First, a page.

Journal of Tropical Ecology

Short Communication

Episodic severe damage to canopy trees by elephants: interactions with fire, frost and rain

Jonas Chafotaa1 p1 and Norman Owen-Smitha1 c1

a1 School of Animal, Plant and Environmental Sciences, University of the Witwatersrand, Wits 2050, South Africa

Elephants (Loxodonta africana (Blumenbach 1797)) can have a major transforming effect on savanna structure through felling, debarking or uprooting trees (Dublin et al. 1990, Laws 1970, Mapaure & Campbell 2002). However, it is difficult to separate their influence from that of other causes of tree mortality, including wind storms (Spinage & Guinness 1971), drought (Lewis 1991, van de Vijver et al. 1999), fire (Higgins et al. 2000), and in some situations frost (Childes & Walker 1987, Holdo 2006), especially when interactions among them may occur (de Beer et al. 2006, Laws et al. 1975, Pienaar et al. 1966). Furthermore, the consequences for woodland dynamics depend on the size classes of the trees affected, as well as on how the disturbance is concentrated in time and space. Mortality of canopy trees has a much greater and longer-lasting impact than losses among the regenerating stages of these trees. However, the consequences may be less adverse for ecosystem function and biodiversity if the disturbing effects are locally concentrated, generating a patch mosaic of stands at different stages of regeneration (Remmert 1991).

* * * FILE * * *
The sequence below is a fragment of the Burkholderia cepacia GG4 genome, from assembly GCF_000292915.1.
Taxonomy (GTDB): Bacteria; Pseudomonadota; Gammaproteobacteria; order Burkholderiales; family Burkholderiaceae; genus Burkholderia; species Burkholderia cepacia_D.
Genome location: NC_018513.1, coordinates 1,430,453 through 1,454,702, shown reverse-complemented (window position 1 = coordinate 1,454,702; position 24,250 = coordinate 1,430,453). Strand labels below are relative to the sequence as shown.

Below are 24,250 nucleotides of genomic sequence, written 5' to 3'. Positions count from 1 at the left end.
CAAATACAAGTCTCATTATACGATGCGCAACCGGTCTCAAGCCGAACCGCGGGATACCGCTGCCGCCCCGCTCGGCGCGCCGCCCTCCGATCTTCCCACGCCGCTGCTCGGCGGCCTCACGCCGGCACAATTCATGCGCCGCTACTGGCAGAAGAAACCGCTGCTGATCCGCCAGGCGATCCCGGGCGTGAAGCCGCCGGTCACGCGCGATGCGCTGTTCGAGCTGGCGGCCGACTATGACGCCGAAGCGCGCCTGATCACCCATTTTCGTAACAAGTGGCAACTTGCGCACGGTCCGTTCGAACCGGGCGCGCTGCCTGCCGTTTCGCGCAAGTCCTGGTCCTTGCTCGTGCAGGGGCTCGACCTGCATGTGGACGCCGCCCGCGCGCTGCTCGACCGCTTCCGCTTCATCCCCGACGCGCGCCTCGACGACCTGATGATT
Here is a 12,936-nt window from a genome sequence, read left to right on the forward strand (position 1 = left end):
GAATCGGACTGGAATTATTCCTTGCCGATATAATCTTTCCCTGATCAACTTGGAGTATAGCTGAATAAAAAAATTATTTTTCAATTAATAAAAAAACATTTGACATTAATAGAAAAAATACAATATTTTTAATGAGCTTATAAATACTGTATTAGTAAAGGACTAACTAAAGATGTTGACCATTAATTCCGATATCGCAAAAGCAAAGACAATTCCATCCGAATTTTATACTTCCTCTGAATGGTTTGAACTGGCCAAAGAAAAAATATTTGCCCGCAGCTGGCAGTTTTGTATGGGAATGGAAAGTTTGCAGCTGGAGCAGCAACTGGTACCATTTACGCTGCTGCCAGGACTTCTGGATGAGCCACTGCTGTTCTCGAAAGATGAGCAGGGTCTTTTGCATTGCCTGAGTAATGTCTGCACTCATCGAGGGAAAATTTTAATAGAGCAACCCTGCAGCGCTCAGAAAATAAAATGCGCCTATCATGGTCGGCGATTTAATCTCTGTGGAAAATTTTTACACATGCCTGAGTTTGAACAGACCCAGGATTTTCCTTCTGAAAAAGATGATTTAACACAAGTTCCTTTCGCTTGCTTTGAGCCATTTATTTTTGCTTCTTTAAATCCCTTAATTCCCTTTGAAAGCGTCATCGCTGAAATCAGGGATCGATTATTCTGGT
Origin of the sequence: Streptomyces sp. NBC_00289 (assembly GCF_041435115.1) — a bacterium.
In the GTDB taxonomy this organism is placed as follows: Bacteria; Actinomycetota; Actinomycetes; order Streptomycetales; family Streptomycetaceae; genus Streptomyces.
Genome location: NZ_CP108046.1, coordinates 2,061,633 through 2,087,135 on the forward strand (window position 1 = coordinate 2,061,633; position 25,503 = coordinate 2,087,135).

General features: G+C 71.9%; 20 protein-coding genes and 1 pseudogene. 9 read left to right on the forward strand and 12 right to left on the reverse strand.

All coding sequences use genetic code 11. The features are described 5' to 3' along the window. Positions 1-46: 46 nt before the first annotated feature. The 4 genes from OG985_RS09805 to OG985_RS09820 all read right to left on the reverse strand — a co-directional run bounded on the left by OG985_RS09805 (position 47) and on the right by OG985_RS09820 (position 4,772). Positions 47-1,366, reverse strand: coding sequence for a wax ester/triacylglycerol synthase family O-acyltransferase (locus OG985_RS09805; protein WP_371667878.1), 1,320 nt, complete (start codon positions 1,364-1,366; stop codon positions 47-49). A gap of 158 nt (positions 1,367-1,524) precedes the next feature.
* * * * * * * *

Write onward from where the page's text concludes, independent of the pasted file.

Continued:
(Accepted February 28 2009)


c1 Corresponding author. Email:

p1 Present address: Songwe River Transboundary Catchment Management Project, c/o Fishery Department, P.O. Box 111, Karonga, Malawi.